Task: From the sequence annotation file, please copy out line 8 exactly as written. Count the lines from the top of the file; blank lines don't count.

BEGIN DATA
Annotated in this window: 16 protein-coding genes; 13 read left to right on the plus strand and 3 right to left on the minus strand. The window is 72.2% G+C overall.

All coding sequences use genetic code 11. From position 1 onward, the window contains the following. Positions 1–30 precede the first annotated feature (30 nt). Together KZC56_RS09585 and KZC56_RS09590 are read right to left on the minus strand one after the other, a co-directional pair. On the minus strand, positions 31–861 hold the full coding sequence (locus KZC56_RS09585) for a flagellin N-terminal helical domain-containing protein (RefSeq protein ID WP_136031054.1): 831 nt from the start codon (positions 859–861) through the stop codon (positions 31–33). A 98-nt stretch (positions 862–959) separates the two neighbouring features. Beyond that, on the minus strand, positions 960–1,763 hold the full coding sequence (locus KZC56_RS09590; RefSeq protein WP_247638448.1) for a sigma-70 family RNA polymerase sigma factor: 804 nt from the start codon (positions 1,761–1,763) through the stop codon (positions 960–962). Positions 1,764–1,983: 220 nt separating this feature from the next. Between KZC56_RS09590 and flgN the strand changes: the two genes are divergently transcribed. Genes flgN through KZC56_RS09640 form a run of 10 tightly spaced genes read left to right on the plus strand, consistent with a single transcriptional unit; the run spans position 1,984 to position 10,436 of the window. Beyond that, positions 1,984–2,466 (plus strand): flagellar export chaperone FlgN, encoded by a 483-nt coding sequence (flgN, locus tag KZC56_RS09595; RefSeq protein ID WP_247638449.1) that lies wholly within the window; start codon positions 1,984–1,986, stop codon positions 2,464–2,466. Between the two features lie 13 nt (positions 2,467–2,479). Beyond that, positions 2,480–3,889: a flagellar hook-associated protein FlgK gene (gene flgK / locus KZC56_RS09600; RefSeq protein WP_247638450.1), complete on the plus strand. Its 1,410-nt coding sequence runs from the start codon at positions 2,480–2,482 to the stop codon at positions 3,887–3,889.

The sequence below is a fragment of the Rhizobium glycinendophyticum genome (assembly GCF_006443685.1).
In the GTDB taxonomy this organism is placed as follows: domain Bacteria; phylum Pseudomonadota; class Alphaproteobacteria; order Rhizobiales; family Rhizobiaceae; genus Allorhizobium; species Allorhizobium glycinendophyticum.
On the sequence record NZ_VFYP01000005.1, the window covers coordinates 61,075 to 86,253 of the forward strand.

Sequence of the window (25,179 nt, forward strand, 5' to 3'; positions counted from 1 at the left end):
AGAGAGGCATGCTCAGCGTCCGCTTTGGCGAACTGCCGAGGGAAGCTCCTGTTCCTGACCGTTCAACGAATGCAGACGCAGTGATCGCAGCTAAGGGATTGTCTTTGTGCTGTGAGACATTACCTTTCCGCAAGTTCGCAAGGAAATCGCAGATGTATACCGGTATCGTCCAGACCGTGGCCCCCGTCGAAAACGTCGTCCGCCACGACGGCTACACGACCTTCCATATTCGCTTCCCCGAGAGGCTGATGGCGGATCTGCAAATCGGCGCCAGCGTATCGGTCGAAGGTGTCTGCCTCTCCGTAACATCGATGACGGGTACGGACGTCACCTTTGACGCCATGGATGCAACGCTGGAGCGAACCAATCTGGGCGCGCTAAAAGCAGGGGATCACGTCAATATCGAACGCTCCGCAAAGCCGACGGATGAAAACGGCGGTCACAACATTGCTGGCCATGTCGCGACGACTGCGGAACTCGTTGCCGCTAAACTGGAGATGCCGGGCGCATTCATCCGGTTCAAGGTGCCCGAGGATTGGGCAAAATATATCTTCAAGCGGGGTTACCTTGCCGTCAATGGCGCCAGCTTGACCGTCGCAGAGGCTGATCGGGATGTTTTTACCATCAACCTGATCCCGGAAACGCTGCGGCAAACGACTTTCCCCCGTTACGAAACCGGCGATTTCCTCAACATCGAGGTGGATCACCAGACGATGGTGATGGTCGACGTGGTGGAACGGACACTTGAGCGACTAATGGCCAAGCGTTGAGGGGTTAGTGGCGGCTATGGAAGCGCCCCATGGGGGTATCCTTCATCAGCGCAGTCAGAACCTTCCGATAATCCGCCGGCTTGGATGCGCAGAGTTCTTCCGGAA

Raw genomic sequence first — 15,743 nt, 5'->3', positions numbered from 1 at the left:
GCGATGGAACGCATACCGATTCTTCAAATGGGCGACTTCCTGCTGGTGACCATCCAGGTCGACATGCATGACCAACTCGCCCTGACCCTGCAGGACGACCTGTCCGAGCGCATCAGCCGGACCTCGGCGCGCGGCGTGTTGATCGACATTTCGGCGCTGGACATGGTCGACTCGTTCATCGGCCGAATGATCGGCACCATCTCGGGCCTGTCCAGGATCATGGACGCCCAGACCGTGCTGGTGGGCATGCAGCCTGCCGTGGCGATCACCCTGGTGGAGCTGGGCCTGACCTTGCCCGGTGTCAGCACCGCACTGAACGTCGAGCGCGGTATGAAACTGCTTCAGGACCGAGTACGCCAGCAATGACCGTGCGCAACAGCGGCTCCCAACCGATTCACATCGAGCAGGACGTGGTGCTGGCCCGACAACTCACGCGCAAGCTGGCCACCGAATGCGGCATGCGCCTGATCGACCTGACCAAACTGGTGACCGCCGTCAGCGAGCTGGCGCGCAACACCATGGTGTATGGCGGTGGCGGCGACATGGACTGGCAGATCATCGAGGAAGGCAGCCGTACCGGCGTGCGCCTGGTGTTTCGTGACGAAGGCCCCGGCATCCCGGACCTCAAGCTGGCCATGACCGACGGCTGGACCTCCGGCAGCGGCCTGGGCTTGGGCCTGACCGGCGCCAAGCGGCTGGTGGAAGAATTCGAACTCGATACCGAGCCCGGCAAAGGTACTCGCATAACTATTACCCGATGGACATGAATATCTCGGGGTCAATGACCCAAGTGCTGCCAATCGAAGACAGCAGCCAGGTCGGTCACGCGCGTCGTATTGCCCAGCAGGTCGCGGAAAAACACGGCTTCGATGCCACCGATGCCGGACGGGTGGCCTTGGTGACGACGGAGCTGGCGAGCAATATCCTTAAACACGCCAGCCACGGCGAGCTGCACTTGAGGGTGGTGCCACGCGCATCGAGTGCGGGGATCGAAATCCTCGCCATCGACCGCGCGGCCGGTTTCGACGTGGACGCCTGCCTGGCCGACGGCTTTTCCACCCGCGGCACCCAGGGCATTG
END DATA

Raw genomic sequence first — 15,743 nt, 5'->3', positions numbered from 1 at the left: